RCMP Constable Annabelle Dionne. Photo: Lori Wilson, Families of the RCMP for PTSD Awareness
RCMP Constable Annabelle Dionne. Photo: Lori Wilson, Families of the RCMP for PTSD Awareness
The Royal Canadian Mounted Police (RCMP) has distributed a video in which nine members of the RCMP reveal their distress and their experiences of post-traumatic stress disorder, a mental illness that contributed to the suicides of thirty Canadian first responders this year, according to the association Tema Conter Memorial Trust.

Continue reading You Are Not Alone: Royal Canadian Mounted Police Talk About Their Experiences

Man Charged With Attempted Murder After Toronto Police Officer Struck By Car


Toronto police have charged a 21-year-old man with attempted murder, dangerous operation of a motor vehicle and driving without insurance after allegedly striking an officer with his car overnight.

According to police, officers attempted to pull the car over after they saw it driving the wrong way on Wilson Avenue. The officers followed the vehicle into a dead end, and that’s when they exited their cruiser to approach the driver. The driver attempted a U-turn and drove at one of the officers, striking him before driving off.

The police officer was treated for minor injuries at a local hospital.

Read more at CBC.

New Toronto Police Mobile App Makes It Easier To Report Crime

The Toronto Police Service has launched a mobile app that will allow users to report crimes and quickly get information about crime prevention across the city.

Using their smart phones, residents will be able to file certain police reports, get safety alerts, locate police stations, file traffic complaints, and receive notifications from police social media accounts, among other features.

“We feel that this will help with the relationship we have with victims,” said Const. Hugh Ferguson during a press conference on Tuesday morning.

The Ottawa Police Service, Edmonton Police Service, Calgary Police Service, Metro Vancouver Transit Police, and other law enforcement agencies in Canada have also launched similar mobile apps.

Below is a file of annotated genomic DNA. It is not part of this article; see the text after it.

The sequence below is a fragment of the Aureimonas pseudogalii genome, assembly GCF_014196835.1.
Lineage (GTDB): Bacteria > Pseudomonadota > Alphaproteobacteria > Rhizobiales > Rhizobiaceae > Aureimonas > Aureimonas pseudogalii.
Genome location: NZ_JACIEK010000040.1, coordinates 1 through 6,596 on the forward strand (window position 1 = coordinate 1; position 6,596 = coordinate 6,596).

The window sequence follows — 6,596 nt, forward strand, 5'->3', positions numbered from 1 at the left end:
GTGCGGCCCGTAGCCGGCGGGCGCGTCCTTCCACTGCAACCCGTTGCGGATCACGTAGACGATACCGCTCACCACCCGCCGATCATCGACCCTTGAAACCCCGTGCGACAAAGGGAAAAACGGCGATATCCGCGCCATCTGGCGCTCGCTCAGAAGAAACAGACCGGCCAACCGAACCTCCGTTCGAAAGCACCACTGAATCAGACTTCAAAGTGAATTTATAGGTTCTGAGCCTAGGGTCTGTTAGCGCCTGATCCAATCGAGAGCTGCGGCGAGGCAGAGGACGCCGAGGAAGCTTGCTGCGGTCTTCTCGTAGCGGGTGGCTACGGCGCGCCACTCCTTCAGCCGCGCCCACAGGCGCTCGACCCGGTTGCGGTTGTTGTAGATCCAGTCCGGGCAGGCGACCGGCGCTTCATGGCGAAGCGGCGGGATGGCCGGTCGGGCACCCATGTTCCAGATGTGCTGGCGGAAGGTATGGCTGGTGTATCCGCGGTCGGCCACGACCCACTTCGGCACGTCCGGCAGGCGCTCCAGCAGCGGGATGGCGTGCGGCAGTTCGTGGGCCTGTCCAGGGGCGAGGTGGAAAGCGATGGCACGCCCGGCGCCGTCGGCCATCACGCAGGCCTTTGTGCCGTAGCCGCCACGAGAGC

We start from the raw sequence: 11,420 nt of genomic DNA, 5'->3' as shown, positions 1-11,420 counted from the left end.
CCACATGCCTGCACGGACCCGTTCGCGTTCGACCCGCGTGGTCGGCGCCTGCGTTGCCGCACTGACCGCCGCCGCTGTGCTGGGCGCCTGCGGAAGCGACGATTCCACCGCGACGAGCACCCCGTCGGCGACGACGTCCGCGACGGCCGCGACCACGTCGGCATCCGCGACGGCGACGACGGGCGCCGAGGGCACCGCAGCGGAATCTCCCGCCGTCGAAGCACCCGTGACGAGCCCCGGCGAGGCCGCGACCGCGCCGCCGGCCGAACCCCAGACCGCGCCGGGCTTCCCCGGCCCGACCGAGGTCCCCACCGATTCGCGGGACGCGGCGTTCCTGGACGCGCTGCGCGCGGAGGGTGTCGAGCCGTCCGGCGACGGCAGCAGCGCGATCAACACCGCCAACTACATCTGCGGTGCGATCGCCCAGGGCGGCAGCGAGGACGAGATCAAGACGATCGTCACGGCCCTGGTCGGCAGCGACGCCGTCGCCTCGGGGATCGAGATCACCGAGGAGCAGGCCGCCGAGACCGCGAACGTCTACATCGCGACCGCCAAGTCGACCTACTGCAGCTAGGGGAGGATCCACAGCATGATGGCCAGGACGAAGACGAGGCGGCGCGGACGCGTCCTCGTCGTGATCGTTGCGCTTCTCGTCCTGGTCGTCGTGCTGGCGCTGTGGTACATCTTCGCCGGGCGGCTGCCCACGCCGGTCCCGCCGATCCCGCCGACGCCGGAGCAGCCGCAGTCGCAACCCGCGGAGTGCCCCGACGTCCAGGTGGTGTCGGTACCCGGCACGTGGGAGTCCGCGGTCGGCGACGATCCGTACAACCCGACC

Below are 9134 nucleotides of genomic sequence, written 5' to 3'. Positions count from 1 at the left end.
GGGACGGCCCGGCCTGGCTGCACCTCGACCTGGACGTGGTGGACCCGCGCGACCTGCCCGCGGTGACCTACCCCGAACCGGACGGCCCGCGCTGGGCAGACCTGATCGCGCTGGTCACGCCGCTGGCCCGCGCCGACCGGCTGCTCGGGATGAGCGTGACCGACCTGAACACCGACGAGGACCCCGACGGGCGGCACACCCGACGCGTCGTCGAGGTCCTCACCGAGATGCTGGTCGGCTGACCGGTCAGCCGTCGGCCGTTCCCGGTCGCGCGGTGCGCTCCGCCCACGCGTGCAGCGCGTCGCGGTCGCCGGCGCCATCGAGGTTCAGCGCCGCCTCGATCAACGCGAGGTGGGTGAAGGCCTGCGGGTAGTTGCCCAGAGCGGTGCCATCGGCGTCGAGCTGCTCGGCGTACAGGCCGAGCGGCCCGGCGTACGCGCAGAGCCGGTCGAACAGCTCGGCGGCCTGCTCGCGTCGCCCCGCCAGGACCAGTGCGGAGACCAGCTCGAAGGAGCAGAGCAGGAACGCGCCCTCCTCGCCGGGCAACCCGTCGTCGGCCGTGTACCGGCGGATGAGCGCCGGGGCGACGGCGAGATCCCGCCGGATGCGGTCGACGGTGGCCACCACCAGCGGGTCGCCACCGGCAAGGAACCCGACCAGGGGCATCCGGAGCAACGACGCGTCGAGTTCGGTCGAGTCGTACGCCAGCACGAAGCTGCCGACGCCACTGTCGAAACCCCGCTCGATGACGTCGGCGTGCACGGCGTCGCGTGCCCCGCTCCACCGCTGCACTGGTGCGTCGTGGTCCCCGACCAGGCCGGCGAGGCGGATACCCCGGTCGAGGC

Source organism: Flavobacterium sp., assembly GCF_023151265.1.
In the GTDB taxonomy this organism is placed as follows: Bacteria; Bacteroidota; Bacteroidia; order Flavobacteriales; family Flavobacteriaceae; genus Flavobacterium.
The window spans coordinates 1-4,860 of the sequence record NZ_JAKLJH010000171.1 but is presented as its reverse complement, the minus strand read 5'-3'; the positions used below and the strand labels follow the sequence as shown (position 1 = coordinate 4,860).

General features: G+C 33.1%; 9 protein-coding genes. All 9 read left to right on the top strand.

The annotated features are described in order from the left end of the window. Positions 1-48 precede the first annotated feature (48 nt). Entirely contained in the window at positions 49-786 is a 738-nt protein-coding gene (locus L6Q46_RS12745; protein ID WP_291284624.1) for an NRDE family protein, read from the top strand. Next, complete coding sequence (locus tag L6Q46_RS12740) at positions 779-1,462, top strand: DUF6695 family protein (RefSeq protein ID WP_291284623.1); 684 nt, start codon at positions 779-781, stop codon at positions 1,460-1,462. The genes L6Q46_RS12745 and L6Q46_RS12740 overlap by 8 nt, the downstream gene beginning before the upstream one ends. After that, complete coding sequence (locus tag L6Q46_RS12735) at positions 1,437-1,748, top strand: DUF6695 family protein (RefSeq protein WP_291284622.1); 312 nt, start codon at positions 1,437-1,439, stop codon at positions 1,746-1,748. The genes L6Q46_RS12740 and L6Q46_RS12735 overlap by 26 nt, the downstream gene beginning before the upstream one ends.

Read more in The Star.

Canadian Police Issue 1,735 High-Occupancy Vehicle Lane Tickets During Pan Am Games

Police busted drivers 1,735 times for misusing HOV lanes during the Pan Am Games.

Police also issued 2,000 tickets for other Highway Traffic Act violations on the 1,600 kilometre Games Route Network from June 29 to July 26.

“When you look at the number of charges itself, they’re not excessive,” said Staff-Sgt. Devin Kealey. “Basically just over 100 tickets per day.”

Fines for HOV violations range from $85 on Toronto’s highways to $110 on provincial roads, but Kealey could not give a total dollar amount for the fines as the data was not broken down by jurisdiction.

Read more in The Hamilton Spectator.

Source: www.thespec.com

Mountie’s Widow Sues Over Husband’s Suicide

The wife of Pierre Lemaitre, the former B.C. spokesman for the RCMP, has launched a lawsuit alleging her husband was driven to commit suicide as a result of the negligence of other RCMP officers and harassment on the job.

Sheila Lemaitre, a mother of two and a former RCMP officer herself, cites several incidents including the RCMP’s demotion of Lemaitre following the death of Polish immigrant Robert Dziekanski as contributing to his suicide in Abbotsford on July 29, 2013.

“The death of Pierre Lemaitre was a result of severe psychiatric/psychological conditions which were a direct result of his service in the RCMP and the negligence of the RCMP and members of the RCMP in the province of British Columbia,” says a notice of civil claim filed in B.C. Supreme Court.

The lawsuit says that after Dziekanski was Tasered by RCMP at Vancouver International Airport in October 2007, Lemaitre became aware that some of the information he’d released to the media was incorrect.

It says he requested permission from his superiors to correct the misinformation, but was ordered not to and then removed as media representative on the file.

A short time later, Lemaitre was demoted, assigned to desk work and then transferred to the Langley detachment, where there was no media function.

Read more in the National Post.

Source: news.nationalpost.com

Although still holding the rank of corporal in Chilliwack, he was assigned to constable duties and advised that the transfer was a punishment and that HQ had wanted to get rid of him”